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Fontella Bass, singer of ‘Rescue Me,’ dies

FILE: Soul Singer FontellBass Dies At 72

FILE: Soul Singer Fontella Bass Dies At 72

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Updated: January 29, 2013 6:28AM



Fontella Bass returned the luster to Chess Records.

She co-wrote the 1965 hit “Rescue Me,” which became the first million-selling record for Chess since Chuck Berry a decade earlier. Mrs. Bass died Wednesday night at a St. Louis hospital of complications from a heart attack she suffered three weeks ago. A St. Louis native, Mrs. Bass was 72.

Her musical roots ran as deep as the Missouri Valley.

Her mother was gospel singer Martha Bass, one of the legendary Clara Ward Singers. Mrs. Bass’ grandmother was gospel singer Nevada Carter, and as a 5-year-old Mrs. Bass began playing piano when her grandmother sang at St. Louis area funerals. In 1965, Mrs. Bass was married to avant-garde trumpet player Lester Bowie, who became a founding member of Chicago’s Association for the Advancement of Creative Musicians (AACM). (They divorced in 1978; he died in 1999.)

Former Chess singer Mitty Collier was part of the stable of mid-1960s female Chess singers that included Mrs. Bass, Etta James and Sugar Pie DeSanto.

“Out of all of us, Fontella could play piano,” Collier said. “She had played piano at her dad’s church. Each one of us had a church background from Etta on down, but Fontella and Dionne Warwick playing the piano during that period made them stand out. It was like a sisterhood with me and her. Sugar Pie was closer to Etta because they both came from California.”

The “Rescue Me” studio band included drummer Maurice White and bassist Louis Satterfield, who went on to form Earth, Wind and Fire. Gerald Sims played tasty electric guitar. The late Minnie Riperton sang backing vocals on the song co-written by Raynard Miner and Carl Smith. Mrs. Bass’ feisty and mighty gospel-tinged vocals often had “Rescue Me” confused with Aretha Franklin.

Chicago’s Gene Barge was the arranger and session player at Chess during the mid-1960s.

“My first assignment at Chess was with (soul singer) Oliver Sain in 1964,” Barge said on Thursday. “He had brought his band in from St. Louis. Fontella was his piano player. I played on her first session at Chess when she sang ‘Soul of a Man.’ I produced a Chess album for her mother. Fontella was raised with a gospel idiom and the jazz flairs from St. Louis, Miles Davis, all those people. She always leaned towards jazz, though I thought of her more than a soul singer.”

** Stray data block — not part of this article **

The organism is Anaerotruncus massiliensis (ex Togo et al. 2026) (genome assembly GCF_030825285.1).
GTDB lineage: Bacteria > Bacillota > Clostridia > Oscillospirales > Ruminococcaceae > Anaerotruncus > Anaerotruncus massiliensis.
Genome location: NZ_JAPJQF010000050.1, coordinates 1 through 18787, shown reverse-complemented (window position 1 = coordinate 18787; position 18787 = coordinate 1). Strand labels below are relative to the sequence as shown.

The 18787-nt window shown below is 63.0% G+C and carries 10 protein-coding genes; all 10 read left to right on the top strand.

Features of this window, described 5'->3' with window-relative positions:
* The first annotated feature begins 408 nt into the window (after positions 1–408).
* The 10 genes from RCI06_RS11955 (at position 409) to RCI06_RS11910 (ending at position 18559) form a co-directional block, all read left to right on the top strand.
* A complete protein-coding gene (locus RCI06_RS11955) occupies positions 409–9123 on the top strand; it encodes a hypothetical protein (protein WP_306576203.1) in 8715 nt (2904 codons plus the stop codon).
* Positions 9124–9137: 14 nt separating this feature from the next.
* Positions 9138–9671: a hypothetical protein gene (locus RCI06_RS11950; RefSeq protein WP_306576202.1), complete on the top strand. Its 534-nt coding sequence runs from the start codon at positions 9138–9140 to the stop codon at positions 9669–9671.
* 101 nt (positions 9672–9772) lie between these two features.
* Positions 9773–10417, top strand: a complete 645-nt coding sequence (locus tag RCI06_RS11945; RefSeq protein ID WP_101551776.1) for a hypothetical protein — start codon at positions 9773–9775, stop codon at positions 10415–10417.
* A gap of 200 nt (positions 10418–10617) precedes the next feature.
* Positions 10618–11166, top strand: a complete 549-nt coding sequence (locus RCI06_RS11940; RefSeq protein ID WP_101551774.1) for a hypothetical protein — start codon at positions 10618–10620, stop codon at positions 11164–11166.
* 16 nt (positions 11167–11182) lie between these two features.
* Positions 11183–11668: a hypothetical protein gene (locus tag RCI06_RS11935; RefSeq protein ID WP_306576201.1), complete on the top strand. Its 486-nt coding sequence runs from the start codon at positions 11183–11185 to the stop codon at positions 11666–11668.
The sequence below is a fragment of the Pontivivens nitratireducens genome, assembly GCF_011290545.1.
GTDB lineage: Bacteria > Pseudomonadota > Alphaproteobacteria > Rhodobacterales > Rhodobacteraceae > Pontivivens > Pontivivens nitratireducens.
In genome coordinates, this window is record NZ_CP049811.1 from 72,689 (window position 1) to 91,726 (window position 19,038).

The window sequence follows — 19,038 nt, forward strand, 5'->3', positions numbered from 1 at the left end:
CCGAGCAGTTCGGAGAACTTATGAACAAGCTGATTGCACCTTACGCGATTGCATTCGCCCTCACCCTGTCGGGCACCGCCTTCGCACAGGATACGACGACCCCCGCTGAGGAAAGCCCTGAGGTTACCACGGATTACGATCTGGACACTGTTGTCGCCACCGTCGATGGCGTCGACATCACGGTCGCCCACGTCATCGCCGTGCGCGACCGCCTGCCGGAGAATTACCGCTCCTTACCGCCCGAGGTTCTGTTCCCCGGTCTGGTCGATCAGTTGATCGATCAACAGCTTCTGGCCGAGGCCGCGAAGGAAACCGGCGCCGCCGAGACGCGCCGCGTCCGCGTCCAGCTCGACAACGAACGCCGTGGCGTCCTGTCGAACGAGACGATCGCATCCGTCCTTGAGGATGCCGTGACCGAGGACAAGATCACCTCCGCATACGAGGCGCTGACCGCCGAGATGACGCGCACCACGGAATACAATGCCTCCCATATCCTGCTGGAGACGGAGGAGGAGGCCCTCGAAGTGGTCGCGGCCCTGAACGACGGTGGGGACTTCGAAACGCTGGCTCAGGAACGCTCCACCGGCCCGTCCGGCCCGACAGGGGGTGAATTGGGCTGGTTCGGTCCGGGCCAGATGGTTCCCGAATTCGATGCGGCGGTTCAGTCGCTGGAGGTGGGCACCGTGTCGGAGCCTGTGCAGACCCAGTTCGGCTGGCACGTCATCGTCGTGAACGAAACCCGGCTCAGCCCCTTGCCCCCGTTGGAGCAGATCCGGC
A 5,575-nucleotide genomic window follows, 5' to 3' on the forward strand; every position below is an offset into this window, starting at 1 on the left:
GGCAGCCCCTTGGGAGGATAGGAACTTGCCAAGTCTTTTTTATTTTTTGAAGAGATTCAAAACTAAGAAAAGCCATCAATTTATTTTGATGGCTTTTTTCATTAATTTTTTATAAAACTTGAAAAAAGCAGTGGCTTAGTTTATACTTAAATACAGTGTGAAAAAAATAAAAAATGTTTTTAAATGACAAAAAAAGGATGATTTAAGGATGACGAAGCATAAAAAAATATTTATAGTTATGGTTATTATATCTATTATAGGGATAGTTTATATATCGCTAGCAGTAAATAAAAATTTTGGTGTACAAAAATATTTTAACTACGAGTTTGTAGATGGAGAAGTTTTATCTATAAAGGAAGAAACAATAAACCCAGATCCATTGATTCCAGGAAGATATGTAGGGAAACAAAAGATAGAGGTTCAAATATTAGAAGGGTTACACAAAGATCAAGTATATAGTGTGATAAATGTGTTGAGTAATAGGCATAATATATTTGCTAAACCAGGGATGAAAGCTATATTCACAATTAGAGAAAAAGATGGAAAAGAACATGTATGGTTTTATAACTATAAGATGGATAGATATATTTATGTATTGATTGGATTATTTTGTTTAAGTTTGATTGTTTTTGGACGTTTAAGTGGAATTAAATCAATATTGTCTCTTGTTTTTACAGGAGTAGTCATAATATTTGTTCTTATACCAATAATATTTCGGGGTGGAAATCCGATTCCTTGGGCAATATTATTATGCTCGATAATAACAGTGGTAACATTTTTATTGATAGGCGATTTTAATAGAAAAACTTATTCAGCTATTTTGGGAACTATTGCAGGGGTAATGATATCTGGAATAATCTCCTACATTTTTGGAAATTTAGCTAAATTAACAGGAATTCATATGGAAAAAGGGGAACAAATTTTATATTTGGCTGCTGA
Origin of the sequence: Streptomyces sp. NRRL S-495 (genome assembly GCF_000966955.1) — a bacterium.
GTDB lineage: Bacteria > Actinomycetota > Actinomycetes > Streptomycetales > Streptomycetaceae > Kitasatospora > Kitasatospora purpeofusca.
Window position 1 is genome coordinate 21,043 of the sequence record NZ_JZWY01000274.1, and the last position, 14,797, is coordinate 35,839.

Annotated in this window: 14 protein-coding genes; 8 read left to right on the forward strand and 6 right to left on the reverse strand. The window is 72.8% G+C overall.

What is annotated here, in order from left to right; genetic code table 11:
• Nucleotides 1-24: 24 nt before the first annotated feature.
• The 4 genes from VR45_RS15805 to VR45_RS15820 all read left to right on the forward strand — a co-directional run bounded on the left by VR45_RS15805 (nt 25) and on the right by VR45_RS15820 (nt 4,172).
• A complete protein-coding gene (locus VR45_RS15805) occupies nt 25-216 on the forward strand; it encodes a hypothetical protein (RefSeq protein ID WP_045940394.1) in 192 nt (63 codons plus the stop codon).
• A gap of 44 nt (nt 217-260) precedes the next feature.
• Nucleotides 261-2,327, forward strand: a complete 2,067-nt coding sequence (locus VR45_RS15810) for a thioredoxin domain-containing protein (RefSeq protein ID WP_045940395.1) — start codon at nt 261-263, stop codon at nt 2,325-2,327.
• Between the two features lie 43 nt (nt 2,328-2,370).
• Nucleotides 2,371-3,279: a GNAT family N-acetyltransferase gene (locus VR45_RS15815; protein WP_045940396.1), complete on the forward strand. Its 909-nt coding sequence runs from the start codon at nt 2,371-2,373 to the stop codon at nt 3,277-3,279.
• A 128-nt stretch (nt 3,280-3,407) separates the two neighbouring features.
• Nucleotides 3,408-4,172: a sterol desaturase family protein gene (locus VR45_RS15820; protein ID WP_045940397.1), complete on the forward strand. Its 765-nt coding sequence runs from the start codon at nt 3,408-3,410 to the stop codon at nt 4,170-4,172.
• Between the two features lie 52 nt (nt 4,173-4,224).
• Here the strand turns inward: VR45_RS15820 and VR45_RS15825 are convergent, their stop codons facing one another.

Mrs. Bass fought for her royalty rights for “Rescue Me.”

Her hit subsequently was covered by Cher and Linda Ronstadt, and even Aretha Franklin took a stab at it in a 1991 “Deliver Me” Pizza Hut television commercial. “She was militant and disappointed about her rights,” Barge said. “She thought Chess could have done better by her, but she had the song in a long-running [American Express] commercial that kept her going for a good while.”

When John Lennon took a jukebox of 40 singles on tour with the Beatles in 1965, “Rescue Me” was the only female hit on the playlist. The jukebox was sold for $4,907 in a 1989 auction of Beatles memorabilia.

One of Mrs. Bass’ final recordings was the Grammy-nominated 1995 gospel release “No Ways Tired” (Nonesuch-Atlantic), which included a couple of Thomas A. Dorsey hymns, the Dionne Warwick hit “What the World Needs Now” (with Lester Bowie on trumpet), and a tender version of Shirley Caesar’s “You Don’t Know What the Lord Told Me.” Caesar is one of the last surviving members of Chicago’s legendary Caravans, and she is scheduled to attend the Dec. 28 funeral of her Caravan singing sister Inez Andrews on the South Side of Chicago.

The heavens are forming a choir.

Funeral arrangements for Mrs. Bass are pending.



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